Hospital-at-home (HaH) interventions may decrease risk of hospital readmission and long-term care admission compared to in-hospital stay, without increasing mortality, according to results from a systematic review and meta-analysis.
HaH interventions—a substitute for in-hospital care that consists of hospital-level treatment delivered to patients by a health care professional in their own home—have gained widespread interest due to their potential benefit on health outcome and health system costs compared to traditional in-hospital care. And, according to Geneviève Arsenault-Lapierre, PhD, of the Lady Davis Institute for Medical Research, Jewish General Hospital, Montréal, Québec, Canada, and colleagues, HaH interventions may be particularly well suited to treat patients with chronic diseases, who tend to use health services more frequently. However, previous systematic reviews of HaH interventions primarily focus on acute conditions or specific chronic diseases rather than assessing HaH-related outcomes across multiple chronic conditions, they explained in JAMA Network Open.
Arsenault-Lapierre and colleagues conducted their own systematic review of randomized clinical trials (RCTs) comparing HaH against in-hospital care in order to assess the association between improved patient outcomes and HaH, including home visits by nurses and/or physicians, for patients with chronic diseases who presented to an emergency department (ED).
“In this systematic review and meta-analysis, study results suggest that patients with chronic diseases who presented to the ED and were treated with HaH interventions had a lower risk of hospital readmission and long-term care admission than those who received in-hospital care,” they found. “We found no difference in mortality between the two groups, but we found that length of treatment was longer in the HaH group than in the in-hospital group. Taken together, our findings suggest that for patients with chronic diseases who present to the ED, HaH interventions may be as safe as hospitalization (with no difference in mortality) and a preferred alternative (with lower risk of readmission).”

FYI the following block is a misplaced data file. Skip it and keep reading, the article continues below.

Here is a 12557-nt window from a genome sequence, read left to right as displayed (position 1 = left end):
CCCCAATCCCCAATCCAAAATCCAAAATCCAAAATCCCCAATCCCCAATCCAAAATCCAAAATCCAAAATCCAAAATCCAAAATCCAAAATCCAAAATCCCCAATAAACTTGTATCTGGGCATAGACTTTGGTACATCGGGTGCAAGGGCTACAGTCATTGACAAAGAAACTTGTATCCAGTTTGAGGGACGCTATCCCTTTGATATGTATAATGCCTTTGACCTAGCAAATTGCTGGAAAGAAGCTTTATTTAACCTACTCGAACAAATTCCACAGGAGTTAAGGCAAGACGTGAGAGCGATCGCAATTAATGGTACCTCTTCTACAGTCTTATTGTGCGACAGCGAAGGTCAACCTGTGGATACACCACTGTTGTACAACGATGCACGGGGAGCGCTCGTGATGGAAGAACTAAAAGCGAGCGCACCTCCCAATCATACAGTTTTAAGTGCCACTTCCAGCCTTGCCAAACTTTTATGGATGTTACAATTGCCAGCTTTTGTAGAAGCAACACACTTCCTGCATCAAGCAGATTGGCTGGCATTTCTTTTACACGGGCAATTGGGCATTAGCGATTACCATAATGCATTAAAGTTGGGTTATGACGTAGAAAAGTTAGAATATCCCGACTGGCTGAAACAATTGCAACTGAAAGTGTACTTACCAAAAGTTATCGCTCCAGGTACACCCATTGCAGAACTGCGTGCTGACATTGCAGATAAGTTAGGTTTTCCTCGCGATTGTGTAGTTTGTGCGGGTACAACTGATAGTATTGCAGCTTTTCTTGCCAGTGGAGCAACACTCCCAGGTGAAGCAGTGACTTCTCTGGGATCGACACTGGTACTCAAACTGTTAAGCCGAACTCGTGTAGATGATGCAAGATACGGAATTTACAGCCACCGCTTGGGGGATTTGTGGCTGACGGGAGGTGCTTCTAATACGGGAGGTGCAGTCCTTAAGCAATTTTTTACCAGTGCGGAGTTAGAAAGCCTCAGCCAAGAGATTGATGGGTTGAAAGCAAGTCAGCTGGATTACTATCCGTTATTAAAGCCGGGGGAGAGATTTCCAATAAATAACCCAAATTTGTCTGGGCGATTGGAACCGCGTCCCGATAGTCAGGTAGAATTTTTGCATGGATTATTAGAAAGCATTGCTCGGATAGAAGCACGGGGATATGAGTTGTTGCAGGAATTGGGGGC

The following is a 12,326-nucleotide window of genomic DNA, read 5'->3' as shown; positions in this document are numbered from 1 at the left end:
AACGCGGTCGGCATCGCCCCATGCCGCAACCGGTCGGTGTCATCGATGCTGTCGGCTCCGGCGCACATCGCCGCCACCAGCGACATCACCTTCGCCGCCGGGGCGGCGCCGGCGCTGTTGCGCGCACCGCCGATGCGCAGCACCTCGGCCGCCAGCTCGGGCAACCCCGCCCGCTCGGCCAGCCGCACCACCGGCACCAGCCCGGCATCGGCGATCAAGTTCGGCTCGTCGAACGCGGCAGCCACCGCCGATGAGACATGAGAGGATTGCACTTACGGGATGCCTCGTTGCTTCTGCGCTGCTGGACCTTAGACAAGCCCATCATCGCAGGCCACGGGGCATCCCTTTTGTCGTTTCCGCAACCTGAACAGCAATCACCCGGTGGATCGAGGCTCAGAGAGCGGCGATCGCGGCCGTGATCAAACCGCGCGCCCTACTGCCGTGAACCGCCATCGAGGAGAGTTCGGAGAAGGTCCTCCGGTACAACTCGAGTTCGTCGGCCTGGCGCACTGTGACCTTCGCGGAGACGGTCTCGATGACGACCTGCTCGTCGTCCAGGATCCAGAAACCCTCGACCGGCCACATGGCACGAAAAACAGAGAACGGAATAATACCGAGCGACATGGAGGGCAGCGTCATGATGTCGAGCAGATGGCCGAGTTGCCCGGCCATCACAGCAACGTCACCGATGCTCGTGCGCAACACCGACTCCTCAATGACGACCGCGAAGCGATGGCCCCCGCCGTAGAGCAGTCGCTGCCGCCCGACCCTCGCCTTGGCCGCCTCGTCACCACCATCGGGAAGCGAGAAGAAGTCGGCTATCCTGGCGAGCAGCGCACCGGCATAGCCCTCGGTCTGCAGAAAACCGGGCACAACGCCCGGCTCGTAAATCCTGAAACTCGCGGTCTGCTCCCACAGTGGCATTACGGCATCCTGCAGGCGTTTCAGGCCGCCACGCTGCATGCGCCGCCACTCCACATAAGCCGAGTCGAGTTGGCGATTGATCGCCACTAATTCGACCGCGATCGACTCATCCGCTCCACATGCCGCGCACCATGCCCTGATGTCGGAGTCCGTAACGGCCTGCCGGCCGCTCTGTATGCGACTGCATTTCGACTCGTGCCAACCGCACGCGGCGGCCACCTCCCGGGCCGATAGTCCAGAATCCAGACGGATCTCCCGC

They also noted that HaH interventions might be associated with improved anxiety and depression scores, but not with functional status.
Jared Conley, MD, PhD, MPH, of Massachusetts General Hospital in Boston, writing in an invited commentary, noted that the analysis by Arsenault-Lapierre et al “corroborates many findings from other similar systematic reviews and meta-analyses on HaH.”
“A new contribution of the present study was its specific focus on whom HaH was potentially appropriate for, i.e., all patients with chronic disease who present to the ED needing hospitalization,” Conley wrote. “To date, HaH reviews have focused on a mix of both acute and chronic diseases, included patients admitted from various locations (home, clinic, ED, and inpatient floor), or studied a single chronic disease. The focus on the acute care management of chronic disease is particularly merited given that patients with chronic disease represent more than half of the U.S. population and have been demonstrated to have very substantial health care utilization.”
However, he also noted that the study is limited by the “somewhat outdated nature of some of the analyzed studies,” which he argued are “likely not as relevant to today’s practice of medicine.” And, he added, there are still questions regarding the implementation of HaH, including whether or not presenting to an ED is necessary and which patient populations may be safely enrolled in HaH directly from their home or an outpatient clinic; the best method for approaching patient selection, including inclusion/exclusion criteria; and when and how to best use remote patient monitoring and telemedicine for these interventions.